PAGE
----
This is part 2 of our first-hand look at reproductive health access for teen girls in our home state of Washington. Read our introduction to the series here.

Chief Sealth International is a Seattle public school in the diverse neighborhood of Delridge, on the southwest end of the city. It’s a modern building, airy and light-filled, and the surprisingly buoyant mood set by gleefully yelling teenagers almost makes you forget how awful high school actually is. Unassumingly perched over the atrium is the school-based health center, where the students can get treatment for sore throats (both feigned and not), bandages for sprained ankles, and IUDs.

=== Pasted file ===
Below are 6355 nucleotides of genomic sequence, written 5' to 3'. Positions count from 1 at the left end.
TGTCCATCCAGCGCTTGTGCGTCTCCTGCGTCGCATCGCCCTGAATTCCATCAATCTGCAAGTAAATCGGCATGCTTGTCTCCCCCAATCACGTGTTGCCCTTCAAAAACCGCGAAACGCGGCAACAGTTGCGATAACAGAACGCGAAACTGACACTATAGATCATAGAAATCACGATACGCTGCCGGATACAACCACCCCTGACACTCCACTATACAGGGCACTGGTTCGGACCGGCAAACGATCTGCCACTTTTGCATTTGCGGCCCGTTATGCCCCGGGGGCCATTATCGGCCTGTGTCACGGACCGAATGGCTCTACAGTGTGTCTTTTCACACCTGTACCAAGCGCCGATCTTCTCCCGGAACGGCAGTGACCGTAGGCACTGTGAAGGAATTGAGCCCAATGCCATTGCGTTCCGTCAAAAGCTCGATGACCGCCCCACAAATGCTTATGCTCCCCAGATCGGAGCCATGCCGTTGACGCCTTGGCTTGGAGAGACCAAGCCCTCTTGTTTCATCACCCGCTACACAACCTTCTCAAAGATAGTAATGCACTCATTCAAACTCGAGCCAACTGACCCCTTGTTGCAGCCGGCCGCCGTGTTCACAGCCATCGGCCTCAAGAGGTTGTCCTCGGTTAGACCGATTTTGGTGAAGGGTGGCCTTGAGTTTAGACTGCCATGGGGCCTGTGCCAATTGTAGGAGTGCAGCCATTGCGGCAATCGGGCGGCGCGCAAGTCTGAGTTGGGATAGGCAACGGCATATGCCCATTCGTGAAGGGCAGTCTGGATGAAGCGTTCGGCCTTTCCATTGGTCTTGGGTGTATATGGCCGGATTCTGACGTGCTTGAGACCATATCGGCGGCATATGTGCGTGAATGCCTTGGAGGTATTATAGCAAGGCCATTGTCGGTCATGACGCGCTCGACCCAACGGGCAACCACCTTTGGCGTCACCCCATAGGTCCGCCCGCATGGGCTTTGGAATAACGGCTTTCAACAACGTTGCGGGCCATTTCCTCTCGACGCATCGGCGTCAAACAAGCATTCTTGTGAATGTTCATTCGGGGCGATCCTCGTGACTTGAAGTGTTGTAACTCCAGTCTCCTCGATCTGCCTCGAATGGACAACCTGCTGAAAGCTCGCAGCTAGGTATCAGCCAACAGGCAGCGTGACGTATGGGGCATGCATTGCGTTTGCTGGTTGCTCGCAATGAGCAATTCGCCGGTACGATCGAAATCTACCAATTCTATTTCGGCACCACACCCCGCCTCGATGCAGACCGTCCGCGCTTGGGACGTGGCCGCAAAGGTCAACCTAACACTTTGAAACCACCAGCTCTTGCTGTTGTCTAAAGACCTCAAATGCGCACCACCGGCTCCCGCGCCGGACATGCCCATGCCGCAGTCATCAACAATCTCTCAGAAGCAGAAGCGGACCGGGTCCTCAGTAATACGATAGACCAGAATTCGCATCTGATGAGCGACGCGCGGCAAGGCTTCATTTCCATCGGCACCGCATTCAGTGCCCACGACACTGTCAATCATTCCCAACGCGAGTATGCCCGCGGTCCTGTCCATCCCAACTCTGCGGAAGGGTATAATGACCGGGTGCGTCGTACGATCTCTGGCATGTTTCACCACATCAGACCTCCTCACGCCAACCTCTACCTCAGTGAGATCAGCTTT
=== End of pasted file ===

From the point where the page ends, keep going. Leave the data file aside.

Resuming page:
At the end of 2009, the American College of Obstetricians and Gynecologists formally recommended long-acting reversible contraceptives (LARCs) — IUDs and hormonal implants — as the most effective ways for teen girls to avoid unintended pregnancy, and Seattle’s public health department quickly decided that they should be available in school-based clinics. (These clinics, which have also provided other forms of birth control to students since the mid 1990s, are funded by a city-wide Families and Education Levy, which voters have supported since 1991.)